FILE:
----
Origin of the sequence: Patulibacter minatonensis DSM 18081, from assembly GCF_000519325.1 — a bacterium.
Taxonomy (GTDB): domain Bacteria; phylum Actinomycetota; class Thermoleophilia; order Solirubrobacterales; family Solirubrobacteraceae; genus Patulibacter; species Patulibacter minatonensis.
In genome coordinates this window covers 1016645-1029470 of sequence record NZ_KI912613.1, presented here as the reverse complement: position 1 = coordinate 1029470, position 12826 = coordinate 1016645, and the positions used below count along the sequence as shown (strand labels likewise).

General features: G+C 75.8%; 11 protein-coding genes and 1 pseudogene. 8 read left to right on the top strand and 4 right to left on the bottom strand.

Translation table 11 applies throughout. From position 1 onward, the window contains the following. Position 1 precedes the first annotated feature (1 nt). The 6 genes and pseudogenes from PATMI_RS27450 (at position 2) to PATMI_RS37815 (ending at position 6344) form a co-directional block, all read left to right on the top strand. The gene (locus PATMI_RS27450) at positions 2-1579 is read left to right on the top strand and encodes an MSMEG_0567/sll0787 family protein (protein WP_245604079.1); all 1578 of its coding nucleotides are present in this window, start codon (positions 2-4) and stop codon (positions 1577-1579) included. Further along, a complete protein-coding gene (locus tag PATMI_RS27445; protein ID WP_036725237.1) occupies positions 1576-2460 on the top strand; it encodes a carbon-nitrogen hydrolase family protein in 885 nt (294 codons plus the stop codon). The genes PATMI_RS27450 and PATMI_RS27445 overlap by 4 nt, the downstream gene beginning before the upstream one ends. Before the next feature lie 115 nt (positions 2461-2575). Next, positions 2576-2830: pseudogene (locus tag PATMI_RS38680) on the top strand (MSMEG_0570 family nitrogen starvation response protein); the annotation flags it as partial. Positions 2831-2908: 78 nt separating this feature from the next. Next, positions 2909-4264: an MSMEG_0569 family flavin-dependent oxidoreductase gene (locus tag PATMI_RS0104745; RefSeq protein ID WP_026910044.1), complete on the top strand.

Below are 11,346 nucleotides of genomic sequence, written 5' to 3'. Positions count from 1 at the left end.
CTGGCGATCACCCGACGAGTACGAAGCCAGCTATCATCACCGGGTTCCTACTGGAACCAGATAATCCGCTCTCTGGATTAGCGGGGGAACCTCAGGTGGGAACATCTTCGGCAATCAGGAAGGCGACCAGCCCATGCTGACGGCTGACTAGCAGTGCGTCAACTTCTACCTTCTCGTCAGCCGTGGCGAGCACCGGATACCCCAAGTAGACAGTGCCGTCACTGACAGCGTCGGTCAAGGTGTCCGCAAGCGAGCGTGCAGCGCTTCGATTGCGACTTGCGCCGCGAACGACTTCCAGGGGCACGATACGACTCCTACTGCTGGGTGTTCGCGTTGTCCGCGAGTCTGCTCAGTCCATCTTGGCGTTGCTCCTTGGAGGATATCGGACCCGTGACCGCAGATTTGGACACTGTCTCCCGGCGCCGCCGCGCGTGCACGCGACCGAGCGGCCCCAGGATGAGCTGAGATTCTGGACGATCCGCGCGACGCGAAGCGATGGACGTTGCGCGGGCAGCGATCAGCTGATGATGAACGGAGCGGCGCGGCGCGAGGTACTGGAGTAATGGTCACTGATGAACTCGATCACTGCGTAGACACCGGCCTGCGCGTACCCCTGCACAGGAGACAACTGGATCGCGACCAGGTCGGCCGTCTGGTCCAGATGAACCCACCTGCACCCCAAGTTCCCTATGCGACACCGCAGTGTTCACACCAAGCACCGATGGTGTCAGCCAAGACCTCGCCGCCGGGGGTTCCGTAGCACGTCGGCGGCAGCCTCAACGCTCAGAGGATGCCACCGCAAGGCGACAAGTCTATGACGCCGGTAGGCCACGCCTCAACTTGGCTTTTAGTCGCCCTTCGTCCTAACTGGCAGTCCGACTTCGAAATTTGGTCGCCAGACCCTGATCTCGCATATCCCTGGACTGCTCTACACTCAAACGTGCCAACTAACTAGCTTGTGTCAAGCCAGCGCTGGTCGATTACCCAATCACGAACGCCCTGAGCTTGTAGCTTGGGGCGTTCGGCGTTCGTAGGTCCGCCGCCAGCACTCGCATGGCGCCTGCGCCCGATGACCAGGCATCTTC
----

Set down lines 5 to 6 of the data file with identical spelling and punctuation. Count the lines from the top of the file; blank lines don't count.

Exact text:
Translation table 11 applies throughout. From position 1 onward, the window contains the following. Position 1 precedes the first annotated feature (1 nt). The 6 genes and pseudogenes from PATMI_RS27450 (at position 2) to PATMI_RS37815 (ending at position 6344) form a co-directional block, all read left to right on the top strand. The gene (locus PATMI_RS27450) at positions 2-1579 is read left to right on the top strand and encodes an MSMEG_0567/sll0787 family protein (protein WP_245604079.1); all 1578 of its coding nucleotides are present in this window, start codon (positions 2-4) and stop codon (positions 1577-1579) included. Further along, a complete protein-coding gene (locus tag PATMI_RS27445; protein ID WP_036725237.1) occupies positions 1576-2460 on the top strand; it encodes a carbon-nitrogen hydrolase family protein in 885 nt (294 codons plus the stop codon). The genes PATMI_RS27450 and PATMI_RS27445 overlap by 4 nt, the downstream gene beginning before the upstream one ends. Before the next feature lie 115 nt (positions 2461-2575). Next, positions 2576-2830: pseudogene (locus tag PATMI_RS38680) on the top strand (MSMEG_0570 family nitrogen starvation response protein); the annotation flags it as partial. Positions 2831-2908: 78 nt separating this feature from the next. Next, positions 2909-4264: an MSMEG_0569 family flavin-dependent oxidoreductase gene (locus tag PATMI_RS0104745; RefSeq protein ID WP_026910044.1), complete on the top strand.

Below are 11,346 nucleotides of genomic sequence, written 5' to 3'. Positions count from 1 at the left end.